Dozens of Syriza lawmakers have said they will rebel against the cuts, forcing Tsipras to rely on opposition support to carry the legislation needed to keep Greece in the euro. Panos Kammenos, the defense minister and leader of Tsipras’s Independent Greeks junior coalition partner, said his lawmakers will only back those measures agreed by Greek political leaders and not those imposed by creditors, which he denounced as an attempted “coup d’etat.”
“Despite potential defections” among the coalition “we think the deal will be approved with the support of opposition parties,” Roubini Global Economics analysts led by Nouriel Roubini said in a note to clients. Yet the legislation means Greece “will have to endure significant austerity measures and other types of reforms, all of which are hard to implement, hard to reinforce and possibly hard for the public to accept.”
And more color from FT:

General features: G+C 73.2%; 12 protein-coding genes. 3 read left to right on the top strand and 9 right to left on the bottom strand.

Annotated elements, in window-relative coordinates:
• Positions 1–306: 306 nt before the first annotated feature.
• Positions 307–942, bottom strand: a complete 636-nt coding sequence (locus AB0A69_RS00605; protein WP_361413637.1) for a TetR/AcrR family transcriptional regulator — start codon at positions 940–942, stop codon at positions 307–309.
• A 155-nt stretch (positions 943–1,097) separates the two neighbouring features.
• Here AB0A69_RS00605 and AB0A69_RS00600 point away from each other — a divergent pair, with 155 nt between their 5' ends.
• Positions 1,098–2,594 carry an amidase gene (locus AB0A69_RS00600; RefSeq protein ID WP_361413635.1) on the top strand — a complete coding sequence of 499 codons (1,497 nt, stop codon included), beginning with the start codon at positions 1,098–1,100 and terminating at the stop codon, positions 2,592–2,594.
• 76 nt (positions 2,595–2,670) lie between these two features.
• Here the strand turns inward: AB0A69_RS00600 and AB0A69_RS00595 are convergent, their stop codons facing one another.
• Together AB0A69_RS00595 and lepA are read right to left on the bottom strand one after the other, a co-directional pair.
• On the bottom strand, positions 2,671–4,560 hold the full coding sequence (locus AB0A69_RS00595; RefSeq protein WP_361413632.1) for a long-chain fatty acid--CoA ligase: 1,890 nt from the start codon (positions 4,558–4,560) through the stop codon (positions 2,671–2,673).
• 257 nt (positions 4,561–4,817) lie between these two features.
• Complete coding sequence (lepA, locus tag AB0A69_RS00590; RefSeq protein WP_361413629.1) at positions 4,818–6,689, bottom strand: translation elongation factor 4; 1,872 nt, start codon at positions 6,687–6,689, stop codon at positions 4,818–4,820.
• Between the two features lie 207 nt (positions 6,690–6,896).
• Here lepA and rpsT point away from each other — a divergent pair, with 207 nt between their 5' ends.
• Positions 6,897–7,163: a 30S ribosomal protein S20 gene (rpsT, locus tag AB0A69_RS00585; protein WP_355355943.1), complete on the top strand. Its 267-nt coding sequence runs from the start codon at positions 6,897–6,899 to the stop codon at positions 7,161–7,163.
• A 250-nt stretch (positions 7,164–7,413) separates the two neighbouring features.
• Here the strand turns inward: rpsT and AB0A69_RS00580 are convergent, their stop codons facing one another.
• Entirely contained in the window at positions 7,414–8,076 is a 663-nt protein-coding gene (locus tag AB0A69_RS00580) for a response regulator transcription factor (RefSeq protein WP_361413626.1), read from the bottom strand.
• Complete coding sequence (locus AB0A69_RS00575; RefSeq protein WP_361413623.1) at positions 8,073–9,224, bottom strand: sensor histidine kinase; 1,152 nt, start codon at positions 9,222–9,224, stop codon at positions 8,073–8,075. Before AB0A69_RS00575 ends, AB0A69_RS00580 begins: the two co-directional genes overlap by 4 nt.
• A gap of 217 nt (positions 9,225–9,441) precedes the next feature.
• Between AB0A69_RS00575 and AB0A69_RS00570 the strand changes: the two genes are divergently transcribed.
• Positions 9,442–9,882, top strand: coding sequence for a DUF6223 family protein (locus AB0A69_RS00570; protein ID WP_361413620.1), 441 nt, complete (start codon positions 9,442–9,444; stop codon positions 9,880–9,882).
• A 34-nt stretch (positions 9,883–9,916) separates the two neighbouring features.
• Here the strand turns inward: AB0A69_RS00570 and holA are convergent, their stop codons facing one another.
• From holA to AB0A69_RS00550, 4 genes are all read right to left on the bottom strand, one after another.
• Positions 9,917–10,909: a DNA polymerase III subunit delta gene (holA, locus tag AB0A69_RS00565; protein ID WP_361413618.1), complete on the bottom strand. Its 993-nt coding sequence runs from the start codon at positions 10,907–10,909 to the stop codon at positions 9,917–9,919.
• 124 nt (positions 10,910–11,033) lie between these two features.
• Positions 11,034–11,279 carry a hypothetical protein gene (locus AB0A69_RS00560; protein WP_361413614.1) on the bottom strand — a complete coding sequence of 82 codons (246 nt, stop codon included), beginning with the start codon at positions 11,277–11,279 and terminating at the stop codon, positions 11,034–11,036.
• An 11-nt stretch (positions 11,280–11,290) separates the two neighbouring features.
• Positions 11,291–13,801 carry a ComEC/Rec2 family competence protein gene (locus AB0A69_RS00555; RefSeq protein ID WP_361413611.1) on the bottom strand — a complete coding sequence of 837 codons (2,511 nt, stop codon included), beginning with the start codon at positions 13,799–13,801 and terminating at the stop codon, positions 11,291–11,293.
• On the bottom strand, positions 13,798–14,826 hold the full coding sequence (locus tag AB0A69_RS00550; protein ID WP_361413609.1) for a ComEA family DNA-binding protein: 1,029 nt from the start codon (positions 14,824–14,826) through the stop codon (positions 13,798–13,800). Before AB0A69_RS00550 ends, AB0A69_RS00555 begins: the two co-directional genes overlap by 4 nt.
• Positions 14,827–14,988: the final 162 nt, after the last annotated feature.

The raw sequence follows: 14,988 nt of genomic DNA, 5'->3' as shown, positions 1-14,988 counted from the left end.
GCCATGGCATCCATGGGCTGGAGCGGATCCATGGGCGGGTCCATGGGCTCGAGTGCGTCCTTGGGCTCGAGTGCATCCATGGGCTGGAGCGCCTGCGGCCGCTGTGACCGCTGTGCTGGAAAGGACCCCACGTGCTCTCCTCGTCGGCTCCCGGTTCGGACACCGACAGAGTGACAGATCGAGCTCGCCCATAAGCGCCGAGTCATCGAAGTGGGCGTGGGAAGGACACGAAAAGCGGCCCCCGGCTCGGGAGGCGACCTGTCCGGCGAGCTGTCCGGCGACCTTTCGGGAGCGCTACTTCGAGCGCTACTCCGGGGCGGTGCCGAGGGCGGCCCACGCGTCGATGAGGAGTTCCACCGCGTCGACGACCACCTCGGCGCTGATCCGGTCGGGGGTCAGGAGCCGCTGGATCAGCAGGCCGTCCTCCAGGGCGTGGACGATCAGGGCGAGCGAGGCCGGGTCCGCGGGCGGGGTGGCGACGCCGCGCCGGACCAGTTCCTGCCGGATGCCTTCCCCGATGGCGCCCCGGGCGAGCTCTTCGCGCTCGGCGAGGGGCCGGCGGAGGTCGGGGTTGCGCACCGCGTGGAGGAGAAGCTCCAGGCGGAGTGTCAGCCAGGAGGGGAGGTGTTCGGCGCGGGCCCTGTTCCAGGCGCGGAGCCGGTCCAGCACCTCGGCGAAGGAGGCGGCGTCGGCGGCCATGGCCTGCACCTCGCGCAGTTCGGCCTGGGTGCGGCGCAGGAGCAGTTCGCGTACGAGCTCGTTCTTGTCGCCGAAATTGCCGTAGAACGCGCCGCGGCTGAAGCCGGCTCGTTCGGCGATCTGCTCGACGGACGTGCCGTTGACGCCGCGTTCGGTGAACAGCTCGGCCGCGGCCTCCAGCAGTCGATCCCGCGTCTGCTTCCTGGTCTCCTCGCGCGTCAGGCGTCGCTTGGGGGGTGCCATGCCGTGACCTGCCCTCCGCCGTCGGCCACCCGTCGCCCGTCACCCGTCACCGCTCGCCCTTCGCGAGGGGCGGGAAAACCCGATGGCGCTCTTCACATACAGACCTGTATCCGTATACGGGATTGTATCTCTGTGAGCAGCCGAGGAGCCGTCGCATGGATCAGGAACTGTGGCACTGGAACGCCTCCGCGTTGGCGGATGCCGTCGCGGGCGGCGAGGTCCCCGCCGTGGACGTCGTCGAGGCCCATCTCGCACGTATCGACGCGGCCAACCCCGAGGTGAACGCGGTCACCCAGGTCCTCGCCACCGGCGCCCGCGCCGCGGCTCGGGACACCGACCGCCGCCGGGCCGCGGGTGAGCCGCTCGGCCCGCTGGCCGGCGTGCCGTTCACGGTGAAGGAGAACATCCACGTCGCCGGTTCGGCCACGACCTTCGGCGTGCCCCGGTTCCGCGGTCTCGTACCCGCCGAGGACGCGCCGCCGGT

Greek prime minister, on Tuesday will seek to shore up support within his own government after he accepted the most intrusive programme ever mounted by the EU as the price for a new €86bn bailout to keep Greece in the eurozone.
Mr Tsipras looks set to be forced to rely on opposition support to pass a swath of economic reform measures by Wednesday’s EU-imposed deadline or face the country’s bankruptcy, as a growing number of far-left MPs voiced opposition to the deal. The ruling Syriza party’s extremist Left Platform called it a “humiliation of Greece”.
The leader of the Independent Greeks, the rightwing coalition partner, also said that his party could not agree to the accord, calling it a “coup by Germany” and its hardline eurozone allies, the Netherlands and Finland.
Marina Chrysoveloni, the Independent Greeks spokeswoman, said on state TV on Tuesday there were “limits” to the party’s support for the government “that are shaped by the mandate of the Greek people, both in January’s elections and in the referendum”.
Greek political leaders said the legislation was not at risk of failing because it had wide support of mainstream opposition lawmakers, who would make up any government defections in the 300-member legislature.